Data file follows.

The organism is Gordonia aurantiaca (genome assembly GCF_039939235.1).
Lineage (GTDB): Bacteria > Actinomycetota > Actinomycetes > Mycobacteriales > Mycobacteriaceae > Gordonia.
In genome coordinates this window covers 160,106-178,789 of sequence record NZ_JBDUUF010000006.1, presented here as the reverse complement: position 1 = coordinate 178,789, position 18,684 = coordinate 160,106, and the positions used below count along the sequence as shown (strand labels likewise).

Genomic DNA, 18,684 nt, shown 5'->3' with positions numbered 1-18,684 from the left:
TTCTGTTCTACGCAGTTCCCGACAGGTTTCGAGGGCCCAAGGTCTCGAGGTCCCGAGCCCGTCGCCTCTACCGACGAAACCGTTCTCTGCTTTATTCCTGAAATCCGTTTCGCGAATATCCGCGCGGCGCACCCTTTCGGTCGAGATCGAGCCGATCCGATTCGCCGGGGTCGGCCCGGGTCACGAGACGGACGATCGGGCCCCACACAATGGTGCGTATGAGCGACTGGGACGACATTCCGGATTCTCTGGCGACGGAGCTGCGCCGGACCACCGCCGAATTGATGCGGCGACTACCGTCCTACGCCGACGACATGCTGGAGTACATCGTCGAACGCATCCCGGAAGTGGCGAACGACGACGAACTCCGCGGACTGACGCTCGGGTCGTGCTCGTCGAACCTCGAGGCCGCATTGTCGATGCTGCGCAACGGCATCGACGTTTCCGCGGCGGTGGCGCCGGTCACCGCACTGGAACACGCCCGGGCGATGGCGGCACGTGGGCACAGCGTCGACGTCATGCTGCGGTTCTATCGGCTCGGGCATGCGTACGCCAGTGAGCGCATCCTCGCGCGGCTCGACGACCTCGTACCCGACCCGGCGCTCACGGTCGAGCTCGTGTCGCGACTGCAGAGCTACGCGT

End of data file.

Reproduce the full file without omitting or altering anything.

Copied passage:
The organism is Gordonia aurantiaca (genome assembly GCF_039939235.1).
Lineage (GTDB): Bacteria > Actinomycetota > Actinomycetes > Mycobacteriales > Mycobacteriaceae > Gordonia.
In genome coordinates this window covers 160,106-178,789 of sequence record NZ_JBDUUF010000006.1, presented here as the reverse complement: position 1 = coordinate 178,789, position 18,684 = coordinate 160,106, and the positions used below count along the sequence as shown (strand labels likewise).

Genomic DNA, 18,684 nt, shown 5'->3' with positions numbered 1-18,684 from the left:
TTCTGTTCTACGCAGTTCCCGACAGGTTTCGAGGGCCCAAGGTCTCGAGGTCCCGAGCCCGTCGCCTCTACCGACGAAACCGTTCTCTGCTTTATTCCTGAAATCCGTTTCGCGAATATCCGCGCGGCGCACCCTTTCGGTCGAGATCGAGCCGATCCGATTCGCCGGGGTCGGCCCGGGTCACGAGACGGACGATCGGGCCCCACACAATGGTGCGTATGAGCGACTGGGACGACATTCCGGATTCTCTGGCGACGGAGCTGCGCCGGACCACCGCCGAATTGATGCGGCGACTACCGTCCTACGCCGACGACATGCTGGAGTACATCGTCGAACGCATCCCGGAAGTGGCGAACGACGACGAACTCCGCGGACTGACGCTCGGGTCGTGCTCGTCGAACCTCGAGGCCGCATTGTCGATGCTGCGCAACGGCATCGACGTTTCCGCGGCGGTGGCGCCGGTCACCGCACTGGAACACGCCCGGGCGATGGCGGCACGTGGGCACAGCGTCGACGTCATGCTGCGGTTCTATCGGCTCGGGCATGCGTACGCCAGTGAGCGCATCCTCGCGCGGCTCGACGACCTCGTACCCGACCCGGCGCTCACGGTCGAGCTCGTGTCGCGACTGCAGAGCTACGCGT